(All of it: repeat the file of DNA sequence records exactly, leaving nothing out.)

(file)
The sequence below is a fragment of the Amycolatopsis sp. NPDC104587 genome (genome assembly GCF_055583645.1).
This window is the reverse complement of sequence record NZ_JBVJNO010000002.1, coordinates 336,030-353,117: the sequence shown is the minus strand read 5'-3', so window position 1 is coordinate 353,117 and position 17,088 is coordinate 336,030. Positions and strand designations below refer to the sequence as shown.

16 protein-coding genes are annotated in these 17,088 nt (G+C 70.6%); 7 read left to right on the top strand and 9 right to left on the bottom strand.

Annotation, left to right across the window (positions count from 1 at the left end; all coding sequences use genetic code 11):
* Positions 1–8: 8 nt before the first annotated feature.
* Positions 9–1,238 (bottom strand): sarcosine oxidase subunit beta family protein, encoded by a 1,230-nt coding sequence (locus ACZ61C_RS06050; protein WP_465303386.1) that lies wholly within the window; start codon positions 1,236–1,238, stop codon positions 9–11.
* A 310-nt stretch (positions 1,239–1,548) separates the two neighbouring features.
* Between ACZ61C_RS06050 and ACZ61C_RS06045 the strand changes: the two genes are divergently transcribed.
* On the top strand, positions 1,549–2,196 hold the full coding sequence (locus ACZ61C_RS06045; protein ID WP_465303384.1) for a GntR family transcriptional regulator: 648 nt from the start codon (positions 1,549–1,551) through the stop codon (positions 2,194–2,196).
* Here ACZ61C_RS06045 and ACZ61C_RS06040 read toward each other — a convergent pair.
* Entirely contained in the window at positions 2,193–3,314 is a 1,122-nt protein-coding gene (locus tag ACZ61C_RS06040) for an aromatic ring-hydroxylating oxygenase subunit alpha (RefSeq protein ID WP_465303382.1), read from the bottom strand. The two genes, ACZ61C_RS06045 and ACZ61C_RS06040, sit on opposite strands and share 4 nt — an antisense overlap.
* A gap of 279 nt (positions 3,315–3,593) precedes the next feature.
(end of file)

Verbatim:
The sequence below is a fragment of the Amycolatopsis sp. NPDC104587 genome (genome assembly GCF_055583645.1).
This window is the reverse complement of sequence record NZ_JBVJNO010000002.1, coordinates 336,030-353,117: the sequence shown is the minus strand read 5'-3', so window position 1 is coordinate 353,117 and position 17,088 is coordinate 336,030. Positions and strand designations below refer to the sequence as shown.

16 protein-coding genes are annotated in these 17,088 nt (G+C 70.6%); 7 read left to right on the top strand and 9 right to left on the bottom strand.

Annotation, left to right across the window (positions count from 1 at the left end; all coding sequences use genetic code 11):
* Positions 1–8: 8 nt before the first annotated feature.
* Positions 9–1,238 (bottom strand): sarcosine oxidase subunit beta family protein, encoded by a 1,230-nt coding sequence (locus ACZ61C_RS06050; protein WP_465303386.1) that lies wholly within the window; start codon positions 1,236–1,238, stop codon positions 9–11.
* A 310-nt stretch (positions 1,239–1,548) separates the two neighbouring features.
* Between ACZ61C_RS06050 and ACZ61C_RS06045 the strand changes: the two genes are divergently transcribed.
* On the top strand, positions 1,549–2,196 hold the full coding sequence (locus ACZ61C_RS06045; protein ID WP_465303384.1) for a GntR family transcriptional regulator: 648 nt from the start codon (positions 1,549–1,551) through the stop codon (positions 2,194–2,196).
* Here ACZ61C_RS06045 and ACZ61C_RS06040 read toward each other — a convergent pair.
* Entirely contained in the window at positions 2,193–3,314 is a 1,122-nt protein-coding gene (locus tag ACZ61C_RS06040) for an aromatic ring-hydroxylating oxygenase subunit alpha (RefSeq protein ID WP_465303382.1), read from the bottom strand. The two genes, ACZ61C_RS06045 and ACZ61C_RS06040, sit on opposite strands and share 4 nt — an antisense overlap.
* A gap of 279 nt (positions 3,315–3,593) precedes the next feature.